COLD SLICED LOTUS DISKS Ingredients: 4 segments of fresh lotus, peled and sliced into one-quarter-inch circles 1/4 cup Chinese rice vinegar 3 Tablespoons granulated sugar 1 teaspoon coarse salt 1 teaspoon hot spicy oil 2 sprigs fresh coriander, minced Preparation: 1. Marinate lotus disks in vinegar, sugar, salt, and spicy oil for two hours, then drain and set aside. 2. Add coriander and serve.
Stuffed steamed rice in lotus leaf Ingredients: 3 dried lotus leaves, soaked for half an hour 3 cups cooked glutinous rice 1 boneless skinless chicken thigh, diced into half-inch pieces 2 Tablespoons lard or rendered pork or chicken fat 2 Chinese black mushrooms, soaked in warm water for half an hour, stems removed and discarded, diced into half-inch pieces 2 cup canned winter bamboo shoots, cut into half-inch cubes 1 Tablespoon vegetable oil 3 slices fresh ginger, peeled and diced 2 cloves garlic, peeled and smashed 2 Tablespoons Chinese rice wine 2 tablespoons chicken stock 2 Tablespoons thin soy sauce 1 Tablespoon oyster or a hot sauce 1 tablespoon cornstarch mixed with a like amount of cold water some string Preparation: 1. Drain and dry the lotus leaves and cut away any thick steams, then lay them out in an overlapping fashion or use them one by one. 2. Spread the rice on the leaves leaving one inch around the outside of the large one or the three smaller ones with no rice. 3. In a bowl, mix the chicken, lard, mushrooms, and the bamboo shoots. 4. Heat the oil, fry the ginger and the garlic for one minute, then add the rice wine, stock, soy sauce, oyster or other sauce, and the cornstarch mixed with cold water; then add the chicken mixture. Spread this onto the rice, roll up, and tie is several places. 5. Prepare a steamer and put the rice roll or rolls on a steamer basket after the water comes to the boil. Then steam for one hour if one large roll, forty minutes if three smaller ones. Serve the rolls on a platter, cutting the large one into four or more pieces, the smaller ones in two or three, and serve.
Deep-fried lotus slices Ingredients: 2 pound ground pork 2 eggs, separated 2 cups all purpose flour 1 teaspoon salt 1 pound fresh lotus, peeled and sliced crosswise into quarter-inch thick circles 1 cup vegetable oil 1 Tablespoon soy sauce 1 scallion, slivered 1 teaspoon fresh ginger, peeled and slivered 1 cup dipping sauce of your choice, spicy or not Preparation; 1. In a small bowl, mix pork and one egg white and set aside. 2. Make a batter with the other egg white and both yolks, add the flour, salt, and two tablespoons of cold water, and stir until it is a lump-free batter. 3. Take one slice of lotus, but about a tablespoon of the pork mixture on it and top with another slice of lotus, and set all the sandwiches aside. 4. Heat oil almost until it smokes, dip one lotus sandwich in the batter, allow excess to drip off, and add to the hot oil. Add a few more sandwiches in the oil and deep fry them until golden brown, then remove and drain them on paper towels. Repeat until all are fried and golden. Serve with scallion slivers and a dipping sauce of your choice.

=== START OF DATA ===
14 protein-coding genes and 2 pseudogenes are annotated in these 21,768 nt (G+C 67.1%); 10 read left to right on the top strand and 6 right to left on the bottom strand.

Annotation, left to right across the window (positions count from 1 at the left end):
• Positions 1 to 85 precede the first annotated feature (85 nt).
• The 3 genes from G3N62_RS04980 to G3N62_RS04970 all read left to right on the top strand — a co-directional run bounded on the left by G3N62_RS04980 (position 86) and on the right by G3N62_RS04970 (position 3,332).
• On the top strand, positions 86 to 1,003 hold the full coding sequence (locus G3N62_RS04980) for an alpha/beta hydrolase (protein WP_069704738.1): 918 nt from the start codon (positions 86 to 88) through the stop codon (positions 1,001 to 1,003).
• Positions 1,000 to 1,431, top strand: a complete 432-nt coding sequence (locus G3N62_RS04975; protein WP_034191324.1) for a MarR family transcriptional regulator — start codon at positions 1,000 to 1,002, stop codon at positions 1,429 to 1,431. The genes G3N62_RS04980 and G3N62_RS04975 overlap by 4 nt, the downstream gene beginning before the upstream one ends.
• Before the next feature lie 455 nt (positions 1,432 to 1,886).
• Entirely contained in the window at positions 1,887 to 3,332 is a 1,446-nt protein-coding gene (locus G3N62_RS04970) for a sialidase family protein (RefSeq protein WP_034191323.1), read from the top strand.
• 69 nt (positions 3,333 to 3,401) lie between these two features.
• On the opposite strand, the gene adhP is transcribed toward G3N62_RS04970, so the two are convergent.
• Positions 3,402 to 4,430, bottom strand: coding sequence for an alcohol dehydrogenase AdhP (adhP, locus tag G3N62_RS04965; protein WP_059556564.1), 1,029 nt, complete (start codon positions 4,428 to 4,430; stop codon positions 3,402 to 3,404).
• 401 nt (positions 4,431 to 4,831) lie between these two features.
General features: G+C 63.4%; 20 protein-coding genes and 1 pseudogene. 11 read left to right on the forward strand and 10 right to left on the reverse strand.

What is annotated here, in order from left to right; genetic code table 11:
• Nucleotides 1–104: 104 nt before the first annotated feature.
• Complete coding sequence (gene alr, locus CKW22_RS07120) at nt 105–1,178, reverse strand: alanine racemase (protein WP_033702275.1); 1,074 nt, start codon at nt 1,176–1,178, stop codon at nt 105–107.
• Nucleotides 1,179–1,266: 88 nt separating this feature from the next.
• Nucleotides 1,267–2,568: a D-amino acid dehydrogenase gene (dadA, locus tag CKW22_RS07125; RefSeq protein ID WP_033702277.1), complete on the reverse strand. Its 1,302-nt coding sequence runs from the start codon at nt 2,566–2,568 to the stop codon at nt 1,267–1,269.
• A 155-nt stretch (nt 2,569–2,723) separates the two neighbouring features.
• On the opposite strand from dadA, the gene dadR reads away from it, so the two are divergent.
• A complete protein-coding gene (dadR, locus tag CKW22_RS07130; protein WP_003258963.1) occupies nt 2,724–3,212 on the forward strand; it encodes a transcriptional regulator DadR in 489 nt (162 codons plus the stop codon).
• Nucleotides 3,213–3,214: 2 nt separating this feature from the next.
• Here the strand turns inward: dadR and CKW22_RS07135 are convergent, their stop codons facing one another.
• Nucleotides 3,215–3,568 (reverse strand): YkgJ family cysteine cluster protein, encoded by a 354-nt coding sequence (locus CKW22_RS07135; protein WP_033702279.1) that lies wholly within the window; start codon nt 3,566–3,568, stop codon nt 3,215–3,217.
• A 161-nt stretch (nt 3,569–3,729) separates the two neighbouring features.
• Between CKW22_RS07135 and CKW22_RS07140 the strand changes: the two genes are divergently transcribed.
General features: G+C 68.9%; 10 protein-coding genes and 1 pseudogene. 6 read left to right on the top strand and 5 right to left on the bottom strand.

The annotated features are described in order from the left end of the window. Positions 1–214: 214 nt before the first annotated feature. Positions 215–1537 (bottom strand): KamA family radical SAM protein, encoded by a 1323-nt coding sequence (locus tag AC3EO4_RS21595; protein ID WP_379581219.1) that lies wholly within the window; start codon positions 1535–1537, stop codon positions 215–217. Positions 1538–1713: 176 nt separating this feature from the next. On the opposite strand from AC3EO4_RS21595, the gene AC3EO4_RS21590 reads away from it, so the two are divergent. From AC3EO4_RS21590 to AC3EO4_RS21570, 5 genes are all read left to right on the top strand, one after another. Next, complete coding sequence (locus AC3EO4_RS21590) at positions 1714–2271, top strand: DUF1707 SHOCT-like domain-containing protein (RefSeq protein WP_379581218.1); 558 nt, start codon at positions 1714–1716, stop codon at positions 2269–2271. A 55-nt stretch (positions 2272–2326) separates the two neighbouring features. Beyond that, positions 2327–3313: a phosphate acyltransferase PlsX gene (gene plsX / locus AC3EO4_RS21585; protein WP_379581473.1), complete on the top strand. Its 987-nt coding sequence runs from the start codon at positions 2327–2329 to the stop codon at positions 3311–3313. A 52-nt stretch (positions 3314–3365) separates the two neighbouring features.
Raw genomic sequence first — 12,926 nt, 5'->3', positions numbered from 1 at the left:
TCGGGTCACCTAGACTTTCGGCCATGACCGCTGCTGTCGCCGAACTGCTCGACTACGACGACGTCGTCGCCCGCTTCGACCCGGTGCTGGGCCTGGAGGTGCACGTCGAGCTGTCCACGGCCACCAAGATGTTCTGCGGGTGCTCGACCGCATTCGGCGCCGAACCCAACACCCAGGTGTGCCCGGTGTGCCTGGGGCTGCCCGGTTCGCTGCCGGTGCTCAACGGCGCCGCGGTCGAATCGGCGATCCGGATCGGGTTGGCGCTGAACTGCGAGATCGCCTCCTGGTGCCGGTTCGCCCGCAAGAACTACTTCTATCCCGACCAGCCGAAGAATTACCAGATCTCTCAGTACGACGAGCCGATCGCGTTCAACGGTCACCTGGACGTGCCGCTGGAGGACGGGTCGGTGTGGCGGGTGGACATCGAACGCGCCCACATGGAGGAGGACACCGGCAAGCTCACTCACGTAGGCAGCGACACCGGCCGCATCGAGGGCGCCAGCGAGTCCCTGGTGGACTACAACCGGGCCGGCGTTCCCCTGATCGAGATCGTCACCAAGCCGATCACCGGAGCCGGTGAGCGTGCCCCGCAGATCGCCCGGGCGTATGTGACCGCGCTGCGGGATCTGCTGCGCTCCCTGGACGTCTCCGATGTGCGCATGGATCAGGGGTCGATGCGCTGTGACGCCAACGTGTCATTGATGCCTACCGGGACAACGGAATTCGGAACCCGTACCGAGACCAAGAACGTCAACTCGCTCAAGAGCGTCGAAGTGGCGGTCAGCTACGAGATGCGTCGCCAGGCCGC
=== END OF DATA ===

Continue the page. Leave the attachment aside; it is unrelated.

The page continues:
Stir-fried Lotus, shrimp, and mushroom pancakes Ingredients: 2 pound lotus sections, peeled and shredded 2 teaspoon coarse salt 2 teaspoon granulated sugar 1 teaspoon thin soy sauce 2 Tablespoons cornstarch 2 Tablespoons dried shrimp, soaked for one hour in warm water, then squeeze water out and discard it 2 large Chinese black mushrooms, soaked, stems removed and slivered 1cup ground pork 2 Tablespoon mushroom soy sauce 2 Tablespoons cornstarch 1 scallion, slivered 2 Tablespoons vegetable oil 1 scallion, cut into one-inch slivers 1/4 cup vegetable oil Preparation: 1. Mix shredded lotus with salt, sugar, soy sauce, cornstarch, dried shrimp, mushrooms, ground pork, mushroom soy sauce, and the ground pork, and make into two inch patties. 2. Heat oil and fry these patties on both sides until golden brown. Then drain on paper towels, and serve.
Lotus slices in honey Ingredients: 2 segments of fresh lotus, peeled and cut into one-quarter-inch thick circles that have been steamed for half an hour, then removed from the steamer and put on a platter 2 cup cooked glutinous rice, cooked and cooled 2 Tablespoons honey 1 Tablespoon minced preserved apple, minced 1 Tablespoon preserved pear, minced 2 Tablespoons preserved tangerine peel 1 teaspoon sugar Preparation: 1 Mix rice and preserved minced fruit pieces. Mix rice, honey, and preserved fruits and stuff the lotus circle holes with the rice mixture and the sugar. 2. Put rice-stuffed circle on clean dish towel on a steam-proof platter and steam over rapidly boiling water for half an hour. 3. Serve the platter leaving any syrup formed on it with small forks or toothpicks for eating the stuffed lotus circles.